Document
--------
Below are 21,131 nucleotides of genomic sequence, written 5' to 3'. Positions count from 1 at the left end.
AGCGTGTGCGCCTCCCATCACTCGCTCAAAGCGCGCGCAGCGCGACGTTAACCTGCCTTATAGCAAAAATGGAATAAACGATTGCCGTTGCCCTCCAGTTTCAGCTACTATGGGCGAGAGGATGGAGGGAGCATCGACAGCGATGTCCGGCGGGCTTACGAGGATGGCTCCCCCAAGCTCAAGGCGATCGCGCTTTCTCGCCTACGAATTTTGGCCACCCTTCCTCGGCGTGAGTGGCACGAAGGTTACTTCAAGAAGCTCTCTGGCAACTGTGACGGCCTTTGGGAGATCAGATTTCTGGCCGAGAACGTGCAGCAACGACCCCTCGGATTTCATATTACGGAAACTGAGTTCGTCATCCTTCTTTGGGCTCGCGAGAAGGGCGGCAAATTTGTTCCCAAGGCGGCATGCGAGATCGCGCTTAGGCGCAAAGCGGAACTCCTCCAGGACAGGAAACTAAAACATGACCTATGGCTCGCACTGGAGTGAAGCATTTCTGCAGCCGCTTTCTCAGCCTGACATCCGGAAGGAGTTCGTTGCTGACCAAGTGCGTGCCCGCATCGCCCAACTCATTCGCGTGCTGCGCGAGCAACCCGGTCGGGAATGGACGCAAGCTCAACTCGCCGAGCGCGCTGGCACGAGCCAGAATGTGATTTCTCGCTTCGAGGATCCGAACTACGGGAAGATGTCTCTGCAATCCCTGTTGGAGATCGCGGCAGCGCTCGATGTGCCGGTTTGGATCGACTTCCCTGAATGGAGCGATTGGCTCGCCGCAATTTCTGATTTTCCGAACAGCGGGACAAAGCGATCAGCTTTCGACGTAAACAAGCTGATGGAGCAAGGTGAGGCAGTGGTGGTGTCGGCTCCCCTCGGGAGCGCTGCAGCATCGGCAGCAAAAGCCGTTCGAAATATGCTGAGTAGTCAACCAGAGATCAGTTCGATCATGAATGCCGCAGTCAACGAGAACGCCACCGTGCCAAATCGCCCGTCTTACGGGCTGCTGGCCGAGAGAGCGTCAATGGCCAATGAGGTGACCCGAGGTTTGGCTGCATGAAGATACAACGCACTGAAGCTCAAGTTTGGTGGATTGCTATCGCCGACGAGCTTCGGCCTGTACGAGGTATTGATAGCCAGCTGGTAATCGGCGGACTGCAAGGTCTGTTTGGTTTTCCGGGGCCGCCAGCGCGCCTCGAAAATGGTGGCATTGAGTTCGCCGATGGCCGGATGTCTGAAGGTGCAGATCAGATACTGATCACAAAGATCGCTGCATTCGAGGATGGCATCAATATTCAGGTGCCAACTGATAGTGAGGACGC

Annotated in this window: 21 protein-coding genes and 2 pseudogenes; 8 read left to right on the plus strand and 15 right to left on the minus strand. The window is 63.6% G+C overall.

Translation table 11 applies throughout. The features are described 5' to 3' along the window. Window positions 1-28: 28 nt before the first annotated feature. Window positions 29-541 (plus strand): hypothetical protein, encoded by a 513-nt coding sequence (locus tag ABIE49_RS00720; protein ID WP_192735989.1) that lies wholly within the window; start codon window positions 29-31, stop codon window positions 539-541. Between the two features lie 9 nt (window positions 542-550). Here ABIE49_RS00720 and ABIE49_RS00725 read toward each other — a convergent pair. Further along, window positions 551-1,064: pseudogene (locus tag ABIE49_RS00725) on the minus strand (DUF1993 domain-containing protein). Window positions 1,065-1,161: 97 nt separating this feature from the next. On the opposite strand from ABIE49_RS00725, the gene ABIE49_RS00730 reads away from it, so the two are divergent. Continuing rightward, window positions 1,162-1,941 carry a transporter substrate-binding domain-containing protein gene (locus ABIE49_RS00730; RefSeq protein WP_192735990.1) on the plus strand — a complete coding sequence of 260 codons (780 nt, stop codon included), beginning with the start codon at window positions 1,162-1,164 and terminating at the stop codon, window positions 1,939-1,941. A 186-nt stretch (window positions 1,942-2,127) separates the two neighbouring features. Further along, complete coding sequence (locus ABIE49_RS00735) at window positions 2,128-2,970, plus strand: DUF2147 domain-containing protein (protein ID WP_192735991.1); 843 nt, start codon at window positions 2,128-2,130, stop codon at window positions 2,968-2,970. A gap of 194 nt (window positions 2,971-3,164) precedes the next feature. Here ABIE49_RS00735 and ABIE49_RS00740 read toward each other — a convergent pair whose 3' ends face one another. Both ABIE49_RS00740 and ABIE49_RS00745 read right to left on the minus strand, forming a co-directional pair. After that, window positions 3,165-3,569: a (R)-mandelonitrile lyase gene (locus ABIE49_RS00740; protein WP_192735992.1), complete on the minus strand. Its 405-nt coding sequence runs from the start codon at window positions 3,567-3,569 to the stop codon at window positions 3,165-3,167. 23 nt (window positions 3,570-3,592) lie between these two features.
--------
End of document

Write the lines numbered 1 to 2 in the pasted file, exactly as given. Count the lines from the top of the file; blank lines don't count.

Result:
Below are 21,131 nucleotides of genomic sequence, written 5' to 3'. Positions count from 1 at the left end.
AGCGTGTGCGCCTCCCATCACTCGCTCAAAGCGCGCGCAGCGCGACGTTAACCTGCCTTATAGCAAAAATGGAATAAACGATTGCCGTTGCCCTCCAGTTTCAGCTACTATGGGCGAGAGGATGGAGGGAGCATCGACAGCGATGTCCGGCGGGCTTACGAGGATGGCTCCCCCAAGCTCAAGGCGATCGCGCTTTCTCGCCTACGAATTTTGGCCACCCTTCCTCGGCGTGAGTGGCACGAAGGTTACTTCAAGAAGCTCTCTGGCAACTGTGACGGCCTTTGGGAGATCAGATTTCTGGCCGAGAACGTGCAGCAACGACCCCTCGGATTTCATATTACGGAAACTGAGTTCGTCATCCTTCTTTGGGCTCGCGAGAAGGGCGGCAAATTTGTTCCCAAGGCGGCATGCGAGATCGCGCTTAGGCGCAAAGCGGAACTCCTCCAGGACAGGAAACTAAAACATGACCTATGGCTCGCACTGGAGTGAAGCATTTCTGCAGCCGCTTTCTCAGCCTGACATCCGGAAGGAGTTCGTTGCTGACCAAGTGCGTGCCCGCATCGCCCAACTCATTCGCGTGCTGCGCGAGCAACCCGGTCGGGAATGGACGCAAGCTCAACTCGCCGAGCGCGCTGGCACGAGCCAGAATGTGATTTCTCGCTTCGAGGATCCGAACTACGGGAAGATGTCTCTGCAATCCCTGTTGGAGATCGCGGCAGCGCTCGATGTGCCGGTTTGGATCGACTTCCCTGAATGGAGCGATTGGCTCGCCGCAATTTCTGATTTTCCGAACAGCGGGACAAAGCGATCAGCTTTCGACGTAAACAAGCTGATGGAGCAAGGTGAGGCAGTGGTGGTGTCGGCTCCCCTCGGGAGCGCTGCAGCATCGGCAGCAAAAGCCGTTCGAAATATGCTGAGTAGTCAACCAGAGATCAGTTCGATCATGAATGCCGCAGTCAACGAGAACGCCACCGTGCCAAATCGCCCGTCTTACGGGCTGCTGGCCGAGAGAGCGTCAATGGCCAATGAGGTGACCCGAGGTTTGGCTGCATGAAGATACAACGCACTGAAGCTCAAGTTTGGTGGATTGCTATCGCCGACGAGCTTCGGCCTGTACGAGGTATTGATAGCCAGCTGGTAATCGGCGGACTGCAAGGTCTGTTTGGTTTTCCGGGGCCGCCAGCGCGCCTCGAAAATGGTGGCATTGAGTTCGCCGATGGCCGGATGTCTGAAGGTGCAGATCAGATACTGATCACAAAGATCGCTGCATTCGAGGATGGCATCAATATTCAGGTGCCAACTGATAGTGAGGACGC